Psychiatrists usually recommend that patients continue to take medication for six or more months after the depressive symptoms have improved. For certain people at risk — for example, those who have experienced multiple episodes of depression in the past, or those with a strong family history of depression — longer-term maintenance treatment may be suggested to decrease the risk of future episodes.

Psychotherapy, or “talk therapy,” is also often recommended. Cognitive behavioral therapy (CBT), one of the most common forms of psychotherapy, has been found to be effective in treating depression. CBT focuses on recognizing and correcting unhealthy thinking patterns with the goal of changing thoughts and behaviors to respond to challenges in a more positive manner. It may be used alone or in combination with antidepressant medication.

Psychotherapy may involve one or more people. For example, family or couples therapy can help address issues within these close relationships. Group therapy brings together, in a therapeutic environment, a cohort of people who are similarly experiencing depression, providing an opportunity for mutual learning and support. 

Depending on the severity of the depression, treatment with psychotherapy can last a few weeks or longer. Significant improvement can aften be made in 10 to 15 sessions.

ECT is a medical treatment that is generally reserved for those with severe depressive episodes who have not responded to other treatments. ECT has been used since the 1940s, and many years of research have led to major improvements and the recognition of its effectiveness as a mainstream rather than a "last resort" treatment. ECT is a procedure performed under anesthesia during which the brain is stimulated electrically to induce a brief seizure. A  patient typically receives ECT two to three times a week for a total of six to 12 treatments. It is usually managed by a team of trained medical professionals including a psychiatrist, an anesthesiologist and a nurse or physician assistant. 

Self-help and Coping

There are a number of things people can do to help reduce the symptoms of depression. For many people, regular exercise helps create positive feeling and improves mood. Getting enough quality sleep on a regular basis, eating a healthy diet and avoiding alcohol (a depressant) can also help reduce symptoms of depression.

Depression is a real illness and help is available. With proper diagnosis and treatment, the vast majority of people with depression will overcome it. If you are experiencing symptoms of depression, a first step is to see your family physician or psychiatrist. Talk about your concerns and request a thorough evaluation. 

Related Conditions

The tabs below provide brief descriptions of six conditions related to depression: perinatal depression (previously postpartum depression), seasonal depression (also called seasonal affective disorder), bipolar disorders, persistent depressive disorder, premenstrual dysphoric disorder, and disruptive mood dysregulation disorder.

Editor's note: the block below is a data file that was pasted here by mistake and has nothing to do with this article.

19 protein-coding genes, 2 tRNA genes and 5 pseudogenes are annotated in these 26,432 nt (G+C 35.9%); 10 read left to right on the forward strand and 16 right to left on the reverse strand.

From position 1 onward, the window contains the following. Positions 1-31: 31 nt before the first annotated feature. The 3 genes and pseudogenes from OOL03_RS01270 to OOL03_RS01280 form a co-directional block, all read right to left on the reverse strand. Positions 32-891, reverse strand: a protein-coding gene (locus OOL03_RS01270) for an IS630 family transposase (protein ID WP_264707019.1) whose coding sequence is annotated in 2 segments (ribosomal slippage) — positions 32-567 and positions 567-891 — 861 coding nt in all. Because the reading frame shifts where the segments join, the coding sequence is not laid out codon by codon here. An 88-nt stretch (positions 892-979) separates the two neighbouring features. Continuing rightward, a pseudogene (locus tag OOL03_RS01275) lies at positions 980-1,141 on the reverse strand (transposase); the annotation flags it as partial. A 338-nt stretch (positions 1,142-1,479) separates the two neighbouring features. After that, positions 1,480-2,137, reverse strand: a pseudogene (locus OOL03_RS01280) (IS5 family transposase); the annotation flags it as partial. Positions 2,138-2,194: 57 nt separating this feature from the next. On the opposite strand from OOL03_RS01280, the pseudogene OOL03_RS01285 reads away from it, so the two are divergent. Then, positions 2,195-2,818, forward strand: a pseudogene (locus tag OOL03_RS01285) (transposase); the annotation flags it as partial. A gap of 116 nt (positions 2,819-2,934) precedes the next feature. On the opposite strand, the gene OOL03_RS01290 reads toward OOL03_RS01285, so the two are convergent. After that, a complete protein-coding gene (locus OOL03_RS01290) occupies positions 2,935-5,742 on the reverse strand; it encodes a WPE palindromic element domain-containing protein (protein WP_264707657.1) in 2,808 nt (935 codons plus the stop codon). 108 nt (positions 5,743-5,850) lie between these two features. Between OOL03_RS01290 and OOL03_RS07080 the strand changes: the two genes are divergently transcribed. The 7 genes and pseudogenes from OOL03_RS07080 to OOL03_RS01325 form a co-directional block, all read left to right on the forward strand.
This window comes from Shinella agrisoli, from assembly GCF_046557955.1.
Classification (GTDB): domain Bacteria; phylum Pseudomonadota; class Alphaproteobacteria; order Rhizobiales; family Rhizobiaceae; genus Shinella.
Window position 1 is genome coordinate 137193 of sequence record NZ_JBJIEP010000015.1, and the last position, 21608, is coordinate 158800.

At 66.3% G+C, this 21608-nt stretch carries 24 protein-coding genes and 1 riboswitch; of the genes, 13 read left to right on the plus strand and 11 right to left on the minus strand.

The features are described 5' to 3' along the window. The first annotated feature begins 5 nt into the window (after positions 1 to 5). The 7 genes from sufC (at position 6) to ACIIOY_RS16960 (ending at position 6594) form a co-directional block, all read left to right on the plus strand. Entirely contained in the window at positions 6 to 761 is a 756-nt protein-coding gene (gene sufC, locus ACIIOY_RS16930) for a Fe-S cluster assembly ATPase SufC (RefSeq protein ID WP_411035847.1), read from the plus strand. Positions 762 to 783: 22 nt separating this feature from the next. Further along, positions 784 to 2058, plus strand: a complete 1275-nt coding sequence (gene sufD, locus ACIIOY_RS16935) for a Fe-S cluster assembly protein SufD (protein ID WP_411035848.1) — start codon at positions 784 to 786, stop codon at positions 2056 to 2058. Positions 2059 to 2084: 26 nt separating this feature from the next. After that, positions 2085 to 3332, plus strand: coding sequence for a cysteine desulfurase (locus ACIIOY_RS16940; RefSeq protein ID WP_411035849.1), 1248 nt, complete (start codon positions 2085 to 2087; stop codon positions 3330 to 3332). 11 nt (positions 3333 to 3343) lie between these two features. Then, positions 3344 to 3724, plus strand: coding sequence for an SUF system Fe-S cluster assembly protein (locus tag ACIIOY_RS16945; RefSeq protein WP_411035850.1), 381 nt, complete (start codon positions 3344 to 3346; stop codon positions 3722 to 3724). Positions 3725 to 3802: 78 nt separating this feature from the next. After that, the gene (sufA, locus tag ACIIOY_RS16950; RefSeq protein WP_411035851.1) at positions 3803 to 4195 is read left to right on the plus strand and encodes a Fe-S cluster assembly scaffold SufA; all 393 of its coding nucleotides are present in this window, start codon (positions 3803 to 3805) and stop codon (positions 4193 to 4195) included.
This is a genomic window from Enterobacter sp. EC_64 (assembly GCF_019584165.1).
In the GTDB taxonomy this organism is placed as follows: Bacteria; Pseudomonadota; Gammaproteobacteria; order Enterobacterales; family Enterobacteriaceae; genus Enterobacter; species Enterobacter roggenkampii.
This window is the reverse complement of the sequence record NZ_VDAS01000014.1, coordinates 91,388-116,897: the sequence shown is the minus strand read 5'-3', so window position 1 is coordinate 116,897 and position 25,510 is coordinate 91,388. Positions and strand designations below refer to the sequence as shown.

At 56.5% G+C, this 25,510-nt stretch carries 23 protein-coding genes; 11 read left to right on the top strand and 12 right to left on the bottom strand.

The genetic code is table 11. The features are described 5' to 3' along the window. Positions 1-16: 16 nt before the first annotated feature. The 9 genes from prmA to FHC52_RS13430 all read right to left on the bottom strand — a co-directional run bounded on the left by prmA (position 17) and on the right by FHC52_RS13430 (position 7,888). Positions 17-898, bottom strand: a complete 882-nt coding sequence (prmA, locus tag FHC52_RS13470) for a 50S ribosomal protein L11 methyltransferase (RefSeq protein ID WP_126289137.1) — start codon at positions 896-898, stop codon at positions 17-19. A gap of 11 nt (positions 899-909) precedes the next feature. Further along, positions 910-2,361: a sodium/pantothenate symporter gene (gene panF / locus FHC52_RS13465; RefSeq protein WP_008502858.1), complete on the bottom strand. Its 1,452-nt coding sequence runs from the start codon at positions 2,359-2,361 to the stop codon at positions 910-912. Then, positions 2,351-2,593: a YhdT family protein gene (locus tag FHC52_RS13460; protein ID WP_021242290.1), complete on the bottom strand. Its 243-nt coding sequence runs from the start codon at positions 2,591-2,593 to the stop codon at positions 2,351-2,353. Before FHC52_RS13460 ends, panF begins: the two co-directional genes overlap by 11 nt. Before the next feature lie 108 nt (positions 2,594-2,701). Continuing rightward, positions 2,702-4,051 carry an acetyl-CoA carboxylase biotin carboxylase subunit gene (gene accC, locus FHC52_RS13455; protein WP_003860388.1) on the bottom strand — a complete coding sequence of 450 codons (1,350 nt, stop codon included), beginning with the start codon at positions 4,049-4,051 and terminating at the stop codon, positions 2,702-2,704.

Depression Is Different From Sadness or Grief/Bereavement

The death of a loved one, loss of a job or the ending of a relationship are difficult experiences for a person to endure. It is normal for feelings of sadness or grief to develop in response to such situations. Those experiencing loss often might describe themselves as being “depressed.”

But being sad is not the same as having depression. The grieving process is natural and unique to each individual and shares some of the same features of depression. Both grief and depression may involve intense sadness and withdrawal from usual activities. They are also different in important ways:

  • In grief, painful feelings come in waves, often intermixed with positive memories of the deceased. In major depression, mood and/or interest (pleasure) are decreased for most of two weeks.
  • In grief, self-esteem is usually maintained. In major depression, feelings of worthlessness and self-loathing are common.
  • In grief, thoughts of death may surface when thinking of or fantasizing about “joining” the deceased loved one. In major depression, thoughts are focused on ending one’s life due to feeling worthless or undeserving of living or being unable to cope with the pain of depression.

Grief and depression can co-exist. When grief and depression co-occur, the grief is more severe and lasts longer than grief without depression. Distinguishing between grief and depression is important and can assist people in getting the help, support or treatment they need.

Physician Review

Chinenye Onyemaechi, M.D.

April 2024